A sizeable order book position notwithstanding, Bharat Electronics Ltd’s stock did not quite deliver returns to shareholders for about two years. Its stock price has halved from about ₹160 two years ago. But over the past month, shareholders have been sitting on gains of about 9% as investors are seemingly looking at the beaten-down stock price. Shares continue to tick higher with gains of about 1% today.
Sure enough, signs of a slow recovery are visible. BEL’s order book has been getting a boost from government initiatives such as the Akash Missile program. The present order book has increased by 43% to ₹57,600 crore. Also, it is expected to bag orders of about ₹13,000-15,000 crore this year.
At a recent annual analyst meet, the management talked of 12-15% revenue growth, with a notable 19-21% Ebitda margin. That would be decent, considering that FY19 included revenue from sales of electronic voting machines.
A major worry the Street had was the lowering of margins from new orders which has decreased from 12.5% to 7.5%. The management has, however, clarified that it has been controlling costs and bettering its sales mix with higher service income.
These measures should keep margins at about 19-21% in the short term and about 17-19% in the long run. “Concerns about margins were allayed to some extent as management highlighted various efficiency, cost levers and he improvement in the revenue mix," said analysts at JM Financial Institutional Securities Ltd. in a recent note to clients.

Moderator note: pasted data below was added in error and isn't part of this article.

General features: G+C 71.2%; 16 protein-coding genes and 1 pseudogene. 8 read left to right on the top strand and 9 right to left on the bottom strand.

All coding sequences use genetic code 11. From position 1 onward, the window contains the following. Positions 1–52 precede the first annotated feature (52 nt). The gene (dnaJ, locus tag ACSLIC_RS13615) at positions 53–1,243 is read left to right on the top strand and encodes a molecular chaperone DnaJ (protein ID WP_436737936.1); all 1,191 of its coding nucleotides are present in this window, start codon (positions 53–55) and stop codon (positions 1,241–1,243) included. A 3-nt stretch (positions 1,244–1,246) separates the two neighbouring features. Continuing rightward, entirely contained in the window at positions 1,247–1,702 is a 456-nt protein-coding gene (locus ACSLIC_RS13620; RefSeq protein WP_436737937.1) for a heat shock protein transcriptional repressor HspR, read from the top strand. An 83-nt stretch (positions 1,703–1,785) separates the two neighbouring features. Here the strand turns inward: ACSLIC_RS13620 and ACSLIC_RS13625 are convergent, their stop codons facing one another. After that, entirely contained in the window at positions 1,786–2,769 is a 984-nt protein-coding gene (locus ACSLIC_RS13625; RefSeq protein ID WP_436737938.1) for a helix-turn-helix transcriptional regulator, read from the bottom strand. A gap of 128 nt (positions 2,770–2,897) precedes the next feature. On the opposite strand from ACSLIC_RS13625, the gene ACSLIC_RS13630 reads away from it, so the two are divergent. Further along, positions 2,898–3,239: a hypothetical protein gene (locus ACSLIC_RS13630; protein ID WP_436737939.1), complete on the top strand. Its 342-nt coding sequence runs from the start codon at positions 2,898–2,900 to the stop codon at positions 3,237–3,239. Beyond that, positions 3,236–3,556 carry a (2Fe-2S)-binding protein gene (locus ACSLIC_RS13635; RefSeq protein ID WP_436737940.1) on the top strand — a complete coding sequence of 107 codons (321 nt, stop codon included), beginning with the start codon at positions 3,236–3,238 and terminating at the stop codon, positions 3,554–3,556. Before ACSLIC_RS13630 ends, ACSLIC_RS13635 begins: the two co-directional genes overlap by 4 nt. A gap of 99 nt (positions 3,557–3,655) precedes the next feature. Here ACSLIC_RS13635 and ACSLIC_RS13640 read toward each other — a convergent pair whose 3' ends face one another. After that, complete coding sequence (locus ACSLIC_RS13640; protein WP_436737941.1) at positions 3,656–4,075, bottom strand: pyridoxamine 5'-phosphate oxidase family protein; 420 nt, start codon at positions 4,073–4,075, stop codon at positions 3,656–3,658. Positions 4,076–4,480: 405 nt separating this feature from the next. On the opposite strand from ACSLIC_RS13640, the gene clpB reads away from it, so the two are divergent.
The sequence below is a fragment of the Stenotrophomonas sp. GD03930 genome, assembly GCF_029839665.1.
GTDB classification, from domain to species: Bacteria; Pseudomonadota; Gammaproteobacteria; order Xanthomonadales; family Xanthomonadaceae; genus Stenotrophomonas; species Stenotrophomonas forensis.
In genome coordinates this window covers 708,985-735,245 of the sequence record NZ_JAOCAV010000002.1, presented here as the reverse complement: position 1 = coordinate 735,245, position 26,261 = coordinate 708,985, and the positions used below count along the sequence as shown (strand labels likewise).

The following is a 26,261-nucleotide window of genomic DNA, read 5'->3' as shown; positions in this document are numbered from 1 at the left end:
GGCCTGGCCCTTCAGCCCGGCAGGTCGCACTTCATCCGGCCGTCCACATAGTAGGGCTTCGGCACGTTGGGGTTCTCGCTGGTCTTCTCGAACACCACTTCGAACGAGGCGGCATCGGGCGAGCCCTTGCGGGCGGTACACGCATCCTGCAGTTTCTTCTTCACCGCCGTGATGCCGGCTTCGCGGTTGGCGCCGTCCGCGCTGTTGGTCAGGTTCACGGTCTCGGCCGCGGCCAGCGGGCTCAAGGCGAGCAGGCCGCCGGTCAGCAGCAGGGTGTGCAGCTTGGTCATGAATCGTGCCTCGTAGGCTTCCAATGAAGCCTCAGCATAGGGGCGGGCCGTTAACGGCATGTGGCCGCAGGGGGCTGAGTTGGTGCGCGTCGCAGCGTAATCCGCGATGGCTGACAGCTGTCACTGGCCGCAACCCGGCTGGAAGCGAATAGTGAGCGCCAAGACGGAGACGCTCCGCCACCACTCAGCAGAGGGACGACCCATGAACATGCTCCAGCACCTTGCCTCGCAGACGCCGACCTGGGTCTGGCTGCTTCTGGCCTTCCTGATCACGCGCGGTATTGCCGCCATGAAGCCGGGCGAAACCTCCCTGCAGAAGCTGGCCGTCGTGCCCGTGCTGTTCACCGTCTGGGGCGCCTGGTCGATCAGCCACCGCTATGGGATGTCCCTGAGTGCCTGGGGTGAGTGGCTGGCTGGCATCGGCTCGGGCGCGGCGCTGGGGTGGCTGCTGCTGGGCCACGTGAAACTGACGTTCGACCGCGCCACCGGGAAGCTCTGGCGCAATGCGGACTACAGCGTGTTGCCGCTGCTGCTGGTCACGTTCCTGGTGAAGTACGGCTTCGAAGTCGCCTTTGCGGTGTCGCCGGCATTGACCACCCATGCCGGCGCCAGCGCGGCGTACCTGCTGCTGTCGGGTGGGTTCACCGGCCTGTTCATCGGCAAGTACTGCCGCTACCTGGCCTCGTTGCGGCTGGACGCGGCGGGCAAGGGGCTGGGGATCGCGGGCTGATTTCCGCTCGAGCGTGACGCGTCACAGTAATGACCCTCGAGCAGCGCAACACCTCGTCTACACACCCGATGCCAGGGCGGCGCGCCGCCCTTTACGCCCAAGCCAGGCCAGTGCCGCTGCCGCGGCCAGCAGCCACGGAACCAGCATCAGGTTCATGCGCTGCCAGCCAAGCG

Nevertheless, investors must watch out for trade receivables. The company’s trade receivables in FY19 have shortened to about 166 days of turnover, down from 183 in FY18. But, as it depends on the government for payment, a delay could prove an overhang.
“Working capital has been stretched due to clients’ budget constraints. However, some improvement in receivables is expected due to advances from the Akash Missile order, which should restrict further working-capital deterioration," said analysts at Prabhudas Lilladhar Pvt. Ltd. in a recent note to clients.
Even then, given the stock has been beaten down in the recent past, its valuations may look inexpensive at about 14 times FY19 earnings. But gains from now may be slow as much depends on how well the company can execute new orders at lower costs.